Aa
A
A
A
Close
Breast Cancer Community
9.44k Members
Avatar universal

Breast Lump Hurts

I found a lump in my left breast (4 oclock) on May 31 and went to the doctor June 1 to have it examined. He then sent me to have a mammogram and an ultrasound on June 3. The doctor there said she was going to schedule me to see the surgeon, even though she couldn't tell me what was wrong (current appointment July 1 - original June 22). Since then, my lump has gone away, (when I started my cycle), but it still hurts in that area. I'm wondering if that is normal for lumps that go away to still hurt? Also, why would I be seeing a surgeon if no one knows what is wrong? Does the ultrasound doctor know something she's not telling me?

I'm 30 years old, both my mother and grandmother have had breast cancer. (Which is why I checked it out so fast!)
1 Responses
587083 tn?1327120262
Hi,
First of all, pain in the breast is rarely associated with cancer,if the lump has disappeared, it could simply mean a cyclical fluctuations in hormone levels, which could be effecting your breast tissue.Cysts tend to enlarge and shrink before and after menstruation.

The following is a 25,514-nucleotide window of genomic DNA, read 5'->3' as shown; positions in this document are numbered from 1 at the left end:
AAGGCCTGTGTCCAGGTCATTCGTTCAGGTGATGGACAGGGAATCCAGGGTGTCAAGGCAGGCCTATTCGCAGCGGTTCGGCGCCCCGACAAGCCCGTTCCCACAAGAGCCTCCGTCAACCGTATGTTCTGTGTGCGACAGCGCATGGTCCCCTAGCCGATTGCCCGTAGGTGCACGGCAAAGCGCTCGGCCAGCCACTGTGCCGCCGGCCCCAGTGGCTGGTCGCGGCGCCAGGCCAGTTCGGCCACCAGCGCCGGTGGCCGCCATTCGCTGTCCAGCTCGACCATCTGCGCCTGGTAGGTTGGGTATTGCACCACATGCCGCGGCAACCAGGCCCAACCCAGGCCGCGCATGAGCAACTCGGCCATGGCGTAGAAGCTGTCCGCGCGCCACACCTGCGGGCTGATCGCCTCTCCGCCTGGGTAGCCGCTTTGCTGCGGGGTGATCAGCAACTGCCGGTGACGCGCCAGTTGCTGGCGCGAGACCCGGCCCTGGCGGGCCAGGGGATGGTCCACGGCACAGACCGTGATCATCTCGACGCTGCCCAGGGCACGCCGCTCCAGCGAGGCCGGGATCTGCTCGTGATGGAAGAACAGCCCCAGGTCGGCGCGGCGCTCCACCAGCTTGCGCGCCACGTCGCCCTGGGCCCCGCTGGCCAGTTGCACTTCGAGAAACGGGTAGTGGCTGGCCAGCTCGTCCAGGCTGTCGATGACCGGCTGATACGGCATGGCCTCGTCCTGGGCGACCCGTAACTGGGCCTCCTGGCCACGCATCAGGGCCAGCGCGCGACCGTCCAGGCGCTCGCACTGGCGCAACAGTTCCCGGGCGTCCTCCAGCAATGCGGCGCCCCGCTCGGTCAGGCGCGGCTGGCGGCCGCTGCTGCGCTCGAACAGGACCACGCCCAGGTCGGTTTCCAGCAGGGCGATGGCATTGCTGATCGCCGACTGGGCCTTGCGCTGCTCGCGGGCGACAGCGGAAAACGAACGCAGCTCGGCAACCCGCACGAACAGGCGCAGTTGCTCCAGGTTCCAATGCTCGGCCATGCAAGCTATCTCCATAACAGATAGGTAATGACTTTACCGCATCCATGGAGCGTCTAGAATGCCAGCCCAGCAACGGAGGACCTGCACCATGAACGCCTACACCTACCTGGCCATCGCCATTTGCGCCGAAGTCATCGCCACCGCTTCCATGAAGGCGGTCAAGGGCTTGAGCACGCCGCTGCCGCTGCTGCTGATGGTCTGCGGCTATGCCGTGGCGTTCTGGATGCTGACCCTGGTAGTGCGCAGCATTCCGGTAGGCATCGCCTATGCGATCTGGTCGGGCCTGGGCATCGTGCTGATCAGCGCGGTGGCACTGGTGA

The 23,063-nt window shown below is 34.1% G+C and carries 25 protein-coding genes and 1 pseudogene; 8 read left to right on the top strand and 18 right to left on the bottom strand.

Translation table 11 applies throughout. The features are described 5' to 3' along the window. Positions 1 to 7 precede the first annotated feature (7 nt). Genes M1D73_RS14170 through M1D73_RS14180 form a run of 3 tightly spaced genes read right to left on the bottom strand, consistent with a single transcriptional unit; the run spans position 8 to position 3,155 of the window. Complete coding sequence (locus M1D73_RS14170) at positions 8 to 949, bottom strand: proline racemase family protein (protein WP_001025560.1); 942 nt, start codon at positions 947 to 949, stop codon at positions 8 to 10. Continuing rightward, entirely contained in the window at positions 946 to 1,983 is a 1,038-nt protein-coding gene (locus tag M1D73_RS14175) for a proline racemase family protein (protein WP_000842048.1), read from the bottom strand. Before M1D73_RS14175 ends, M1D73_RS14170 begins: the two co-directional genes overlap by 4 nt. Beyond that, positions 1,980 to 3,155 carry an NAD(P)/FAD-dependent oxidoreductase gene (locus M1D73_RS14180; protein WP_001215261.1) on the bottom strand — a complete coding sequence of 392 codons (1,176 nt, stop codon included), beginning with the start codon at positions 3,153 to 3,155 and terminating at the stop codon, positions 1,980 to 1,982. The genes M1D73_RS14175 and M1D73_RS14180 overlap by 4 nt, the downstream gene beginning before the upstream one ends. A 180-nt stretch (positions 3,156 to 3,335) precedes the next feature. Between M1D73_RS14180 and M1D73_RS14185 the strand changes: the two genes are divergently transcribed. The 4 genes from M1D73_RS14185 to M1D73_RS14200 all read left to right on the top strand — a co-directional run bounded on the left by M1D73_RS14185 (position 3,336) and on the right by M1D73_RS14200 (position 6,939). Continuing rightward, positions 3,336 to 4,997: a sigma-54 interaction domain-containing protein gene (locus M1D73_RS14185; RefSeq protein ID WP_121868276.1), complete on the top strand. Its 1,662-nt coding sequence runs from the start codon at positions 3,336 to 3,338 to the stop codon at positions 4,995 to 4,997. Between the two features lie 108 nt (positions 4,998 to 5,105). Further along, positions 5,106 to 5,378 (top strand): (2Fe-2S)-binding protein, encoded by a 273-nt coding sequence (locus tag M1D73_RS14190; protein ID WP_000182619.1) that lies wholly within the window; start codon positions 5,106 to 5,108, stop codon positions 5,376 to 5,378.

Even though the lump has gone,it could still reappear before your next menstrual cycle.
Seeing a breast Surgeon is important because first of all, he/she will explain to you in details what the radiologist has stated on your tests report and also if further investigation is needed.
Since you have a family history of BC, I would advise you to keep the appointment as scheduled.It might be really nothing to worry about..but it's always better to make sure.
Best wishes and good luck..
Didn't find the answer you were looking for?
Ask a question
Popular Resources
A quick primer on the different ways breast cancer can be treated.
Diet and digestion have more to do with cancer prevention than you may realize
From mammograms to personal hygiene, learn the truth about these deadly breast cancer rumors.
Breast cancer is not an inevitability. From what you eat and drink to how much you exercise, learn what you can do to slash your risk.
A list of national and international resources and hotlines to help connect you to needed health and medical services.
Here’s how your baby’s growing in your body each week.